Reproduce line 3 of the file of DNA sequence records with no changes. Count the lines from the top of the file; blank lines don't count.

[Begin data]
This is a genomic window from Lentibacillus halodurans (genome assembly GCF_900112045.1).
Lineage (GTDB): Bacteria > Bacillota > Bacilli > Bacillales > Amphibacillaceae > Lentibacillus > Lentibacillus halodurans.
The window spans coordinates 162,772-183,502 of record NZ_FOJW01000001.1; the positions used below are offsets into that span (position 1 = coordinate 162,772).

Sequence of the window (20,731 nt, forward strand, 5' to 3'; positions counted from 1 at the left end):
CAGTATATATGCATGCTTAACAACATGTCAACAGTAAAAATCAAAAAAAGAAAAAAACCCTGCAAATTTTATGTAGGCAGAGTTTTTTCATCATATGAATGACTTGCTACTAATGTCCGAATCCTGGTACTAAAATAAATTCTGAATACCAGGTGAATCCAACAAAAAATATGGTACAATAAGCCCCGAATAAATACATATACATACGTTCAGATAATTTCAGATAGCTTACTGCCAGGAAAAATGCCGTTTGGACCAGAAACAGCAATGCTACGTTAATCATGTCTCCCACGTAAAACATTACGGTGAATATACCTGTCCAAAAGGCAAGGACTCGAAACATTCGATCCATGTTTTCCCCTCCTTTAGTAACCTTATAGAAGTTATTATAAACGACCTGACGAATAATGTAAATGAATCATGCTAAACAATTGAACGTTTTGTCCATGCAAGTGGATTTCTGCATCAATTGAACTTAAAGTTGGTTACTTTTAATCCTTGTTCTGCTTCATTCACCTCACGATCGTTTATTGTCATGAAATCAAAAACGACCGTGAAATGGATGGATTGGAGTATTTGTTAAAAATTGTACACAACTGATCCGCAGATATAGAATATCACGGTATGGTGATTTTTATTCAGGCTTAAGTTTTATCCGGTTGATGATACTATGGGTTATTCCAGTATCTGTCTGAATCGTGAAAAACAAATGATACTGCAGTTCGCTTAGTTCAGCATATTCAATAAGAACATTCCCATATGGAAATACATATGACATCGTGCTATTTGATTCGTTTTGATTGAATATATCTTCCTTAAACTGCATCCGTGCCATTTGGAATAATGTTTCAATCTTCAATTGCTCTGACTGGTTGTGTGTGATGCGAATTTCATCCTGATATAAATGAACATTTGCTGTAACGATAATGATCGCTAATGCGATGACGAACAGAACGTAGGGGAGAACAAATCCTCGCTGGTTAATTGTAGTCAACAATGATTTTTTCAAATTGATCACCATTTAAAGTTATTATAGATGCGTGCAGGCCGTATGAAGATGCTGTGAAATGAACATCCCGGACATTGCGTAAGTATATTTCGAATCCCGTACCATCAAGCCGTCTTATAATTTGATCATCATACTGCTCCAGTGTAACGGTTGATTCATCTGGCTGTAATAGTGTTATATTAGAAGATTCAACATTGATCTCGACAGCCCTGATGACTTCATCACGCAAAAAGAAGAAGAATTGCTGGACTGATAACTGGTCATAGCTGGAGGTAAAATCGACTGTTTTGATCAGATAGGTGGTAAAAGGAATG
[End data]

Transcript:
The window spans coordinates 162,772-183,502 of record NZ_FOJW01000001.1; the positions used below are offsets into that span (position 1 = coordinate 162,772).